When the system is employed in conjunction with a locator which incorporates a fluorescing nanocrystal and specifically binds a marker produced or associated with neoplastic tissue, the patient is injected with such locator and a clearance interval ensues. Typically that clearance interval will be about two to three weeks to permit a substantial diminution of that locator which does not bind a marker. At the time of surgery, the probe is moved across normal tissue to obtain a background level of fluorescence. The system then computes a statistically significant threshold above mean background to determine when the transmission surface of the probe is over cancer involved tissue. In general, the threshold will be three standard deviations over mean background, such a three sigma value being selected because the expected probability of a false positive reading would be less than 1%.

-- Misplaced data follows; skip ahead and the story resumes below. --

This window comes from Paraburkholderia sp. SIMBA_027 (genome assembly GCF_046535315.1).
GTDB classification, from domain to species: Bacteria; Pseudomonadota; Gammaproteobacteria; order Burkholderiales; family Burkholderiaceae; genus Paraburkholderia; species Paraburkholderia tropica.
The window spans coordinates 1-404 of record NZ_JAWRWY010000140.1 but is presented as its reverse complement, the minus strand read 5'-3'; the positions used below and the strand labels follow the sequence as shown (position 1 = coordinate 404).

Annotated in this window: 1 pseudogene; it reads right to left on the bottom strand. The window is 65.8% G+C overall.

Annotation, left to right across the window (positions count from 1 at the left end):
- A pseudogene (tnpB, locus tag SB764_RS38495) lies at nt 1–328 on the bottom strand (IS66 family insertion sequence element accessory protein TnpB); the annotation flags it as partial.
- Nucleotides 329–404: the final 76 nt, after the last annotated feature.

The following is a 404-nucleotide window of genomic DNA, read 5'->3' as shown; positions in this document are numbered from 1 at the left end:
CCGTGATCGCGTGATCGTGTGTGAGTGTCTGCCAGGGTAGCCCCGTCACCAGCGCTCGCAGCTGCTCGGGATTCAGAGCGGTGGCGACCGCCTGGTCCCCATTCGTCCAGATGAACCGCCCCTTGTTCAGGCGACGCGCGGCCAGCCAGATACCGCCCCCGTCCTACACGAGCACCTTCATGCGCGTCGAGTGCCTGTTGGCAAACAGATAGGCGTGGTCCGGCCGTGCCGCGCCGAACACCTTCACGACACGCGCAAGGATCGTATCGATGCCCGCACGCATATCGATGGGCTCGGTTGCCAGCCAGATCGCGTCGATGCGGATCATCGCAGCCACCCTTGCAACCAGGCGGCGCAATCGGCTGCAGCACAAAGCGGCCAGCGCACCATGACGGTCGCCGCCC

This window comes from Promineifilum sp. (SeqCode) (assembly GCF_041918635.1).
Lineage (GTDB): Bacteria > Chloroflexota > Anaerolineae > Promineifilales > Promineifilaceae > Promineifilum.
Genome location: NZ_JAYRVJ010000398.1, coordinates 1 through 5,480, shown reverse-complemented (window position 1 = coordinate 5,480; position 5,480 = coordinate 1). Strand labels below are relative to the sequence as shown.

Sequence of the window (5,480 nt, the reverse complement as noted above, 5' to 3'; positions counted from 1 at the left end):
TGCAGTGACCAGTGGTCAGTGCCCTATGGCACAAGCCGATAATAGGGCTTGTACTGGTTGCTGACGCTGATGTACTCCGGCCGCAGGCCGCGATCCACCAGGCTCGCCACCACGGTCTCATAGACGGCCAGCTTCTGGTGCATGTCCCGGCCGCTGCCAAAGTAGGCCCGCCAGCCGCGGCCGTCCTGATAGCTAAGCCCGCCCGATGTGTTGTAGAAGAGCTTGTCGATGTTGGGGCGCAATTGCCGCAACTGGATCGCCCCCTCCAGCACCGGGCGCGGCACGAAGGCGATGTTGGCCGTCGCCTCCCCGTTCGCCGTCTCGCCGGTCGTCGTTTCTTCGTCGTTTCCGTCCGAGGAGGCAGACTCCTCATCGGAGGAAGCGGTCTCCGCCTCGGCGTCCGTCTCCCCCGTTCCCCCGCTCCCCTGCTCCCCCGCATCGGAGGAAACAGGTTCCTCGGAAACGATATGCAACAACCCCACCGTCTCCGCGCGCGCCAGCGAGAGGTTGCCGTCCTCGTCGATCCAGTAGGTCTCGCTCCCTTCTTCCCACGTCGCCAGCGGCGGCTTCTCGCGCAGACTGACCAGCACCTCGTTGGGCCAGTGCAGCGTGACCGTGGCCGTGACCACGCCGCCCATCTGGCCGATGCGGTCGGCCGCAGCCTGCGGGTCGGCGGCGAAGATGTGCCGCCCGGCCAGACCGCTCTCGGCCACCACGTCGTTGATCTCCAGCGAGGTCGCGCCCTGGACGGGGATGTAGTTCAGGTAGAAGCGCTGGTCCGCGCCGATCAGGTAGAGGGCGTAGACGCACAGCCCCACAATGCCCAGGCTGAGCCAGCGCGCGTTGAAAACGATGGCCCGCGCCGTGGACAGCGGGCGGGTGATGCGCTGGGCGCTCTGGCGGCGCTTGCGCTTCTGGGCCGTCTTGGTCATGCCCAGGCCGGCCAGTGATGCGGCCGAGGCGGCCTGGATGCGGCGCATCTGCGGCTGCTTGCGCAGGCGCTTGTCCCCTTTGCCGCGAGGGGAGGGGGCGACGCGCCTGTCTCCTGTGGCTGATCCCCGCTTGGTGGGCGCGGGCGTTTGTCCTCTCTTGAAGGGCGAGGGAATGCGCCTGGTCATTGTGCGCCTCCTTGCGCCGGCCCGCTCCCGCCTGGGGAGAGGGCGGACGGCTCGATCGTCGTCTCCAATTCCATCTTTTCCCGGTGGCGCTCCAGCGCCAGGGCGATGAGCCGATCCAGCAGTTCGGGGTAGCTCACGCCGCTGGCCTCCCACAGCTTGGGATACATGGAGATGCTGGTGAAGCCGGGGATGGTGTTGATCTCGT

The probe-based system may be employed with a generally cylindrical hand graspable support extending to an angularly disposed working end. Additionally, the system may be employed with a finger mounted support which slides over a finger of a surgeon. A third support is intended for laparoscopic surgery wherein the working end components are mounted so as to be “side looking” and supported from an elongate accessing tube.
Another object of the disclosure is to provide a method for the surgical treatment of patients afflicted with neoplastic tissue which comprises the steps: